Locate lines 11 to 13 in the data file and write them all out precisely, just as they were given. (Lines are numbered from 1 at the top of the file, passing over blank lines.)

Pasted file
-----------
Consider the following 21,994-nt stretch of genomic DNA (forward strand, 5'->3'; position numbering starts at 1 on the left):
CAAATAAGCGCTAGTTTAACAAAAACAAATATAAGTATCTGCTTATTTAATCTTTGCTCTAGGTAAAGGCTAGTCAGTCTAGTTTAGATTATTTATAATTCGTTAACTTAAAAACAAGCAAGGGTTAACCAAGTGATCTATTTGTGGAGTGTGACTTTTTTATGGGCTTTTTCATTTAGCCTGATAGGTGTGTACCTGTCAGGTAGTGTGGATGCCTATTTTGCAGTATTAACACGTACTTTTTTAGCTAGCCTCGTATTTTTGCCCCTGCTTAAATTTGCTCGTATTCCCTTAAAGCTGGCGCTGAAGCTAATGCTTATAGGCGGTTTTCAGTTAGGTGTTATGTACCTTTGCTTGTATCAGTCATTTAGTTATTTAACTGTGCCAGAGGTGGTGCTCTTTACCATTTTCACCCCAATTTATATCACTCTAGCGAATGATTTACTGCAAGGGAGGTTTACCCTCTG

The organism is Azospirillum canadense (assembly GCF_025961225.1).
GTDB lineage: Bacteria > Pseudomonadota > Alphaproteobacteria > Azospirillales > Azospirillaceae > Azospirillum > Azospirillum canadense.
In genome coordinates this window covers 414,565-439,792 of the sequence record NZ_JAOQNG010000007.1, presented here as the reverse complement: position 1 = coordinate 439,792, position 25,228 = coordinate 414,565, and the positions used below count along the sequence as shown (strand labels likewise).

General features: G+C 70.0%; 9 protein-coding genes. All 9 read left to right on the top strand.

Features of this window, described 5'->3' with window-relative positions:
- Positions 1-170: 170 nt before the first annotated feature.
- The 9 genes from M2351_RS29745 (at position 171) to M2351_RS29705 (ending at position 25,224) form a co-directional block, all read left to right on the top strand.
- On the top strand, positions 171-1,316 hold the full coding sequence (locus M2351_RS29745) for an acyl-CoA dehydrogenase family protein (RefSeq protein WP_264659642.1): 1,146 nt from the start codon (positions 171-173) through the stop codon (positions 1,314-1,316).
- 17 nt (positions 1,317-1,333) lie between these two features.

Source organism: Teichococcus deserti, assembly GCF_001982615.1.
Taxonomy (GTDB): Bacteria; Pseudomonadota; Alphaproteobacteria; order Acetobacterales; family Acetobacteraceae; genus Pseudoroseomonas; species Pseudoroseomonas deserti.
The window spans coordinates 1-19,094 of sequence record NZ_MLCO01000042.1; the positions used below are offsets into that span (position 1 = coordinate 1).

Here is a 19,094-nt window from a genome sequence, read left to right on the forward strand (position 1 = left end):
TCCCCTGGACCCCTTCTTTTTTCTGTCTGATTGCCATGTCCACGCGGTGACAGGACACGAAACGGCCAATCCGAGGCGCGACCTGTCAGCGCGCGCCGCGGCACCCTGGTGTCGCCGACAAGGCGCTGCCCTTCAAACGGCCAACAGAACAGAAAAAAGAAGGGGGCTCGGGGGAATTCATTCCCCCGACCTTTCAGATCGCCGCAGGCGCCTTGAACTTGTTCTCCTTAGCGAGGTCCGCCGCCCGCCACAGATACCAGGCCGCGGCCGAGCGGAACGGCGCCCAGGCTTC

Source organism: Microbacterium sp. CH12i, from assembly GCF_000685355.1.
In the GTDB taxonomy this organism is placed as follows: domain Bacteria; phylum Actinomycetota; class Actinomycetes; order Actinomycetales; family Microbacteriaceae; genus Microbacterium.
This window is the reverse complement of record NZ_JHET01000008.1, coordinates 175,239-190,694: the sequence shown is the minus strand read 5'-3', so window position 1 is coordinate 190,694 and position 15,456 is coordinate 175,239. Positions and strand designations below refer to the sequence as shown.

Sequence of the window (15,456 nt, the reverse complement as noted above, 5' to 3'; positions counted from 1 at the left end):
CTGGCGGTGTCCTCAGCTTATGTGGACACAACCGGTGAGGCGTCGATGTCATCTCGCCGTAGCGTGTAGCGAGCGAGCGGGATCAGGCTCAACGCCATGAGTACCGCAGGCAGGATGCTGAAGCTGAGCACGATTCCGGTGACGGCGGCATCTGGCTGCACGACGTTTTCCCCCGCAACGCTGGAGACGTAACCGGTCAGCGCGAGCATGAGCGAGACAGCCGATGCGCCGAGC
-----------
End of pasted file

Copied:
- 17 nt (positions 1,317-1,333) lie between these two features.

Source organism: Teichococcus deserti, assembly GCF_001982615.1.
Taxonomy (GTDB): Bacteria; Pseudomonadota; Alphaproteobacteria; order Acetobacterales; family Acetobacteraceae; genus Pseudoroseomonas; species Pseudoroseomonas deserti.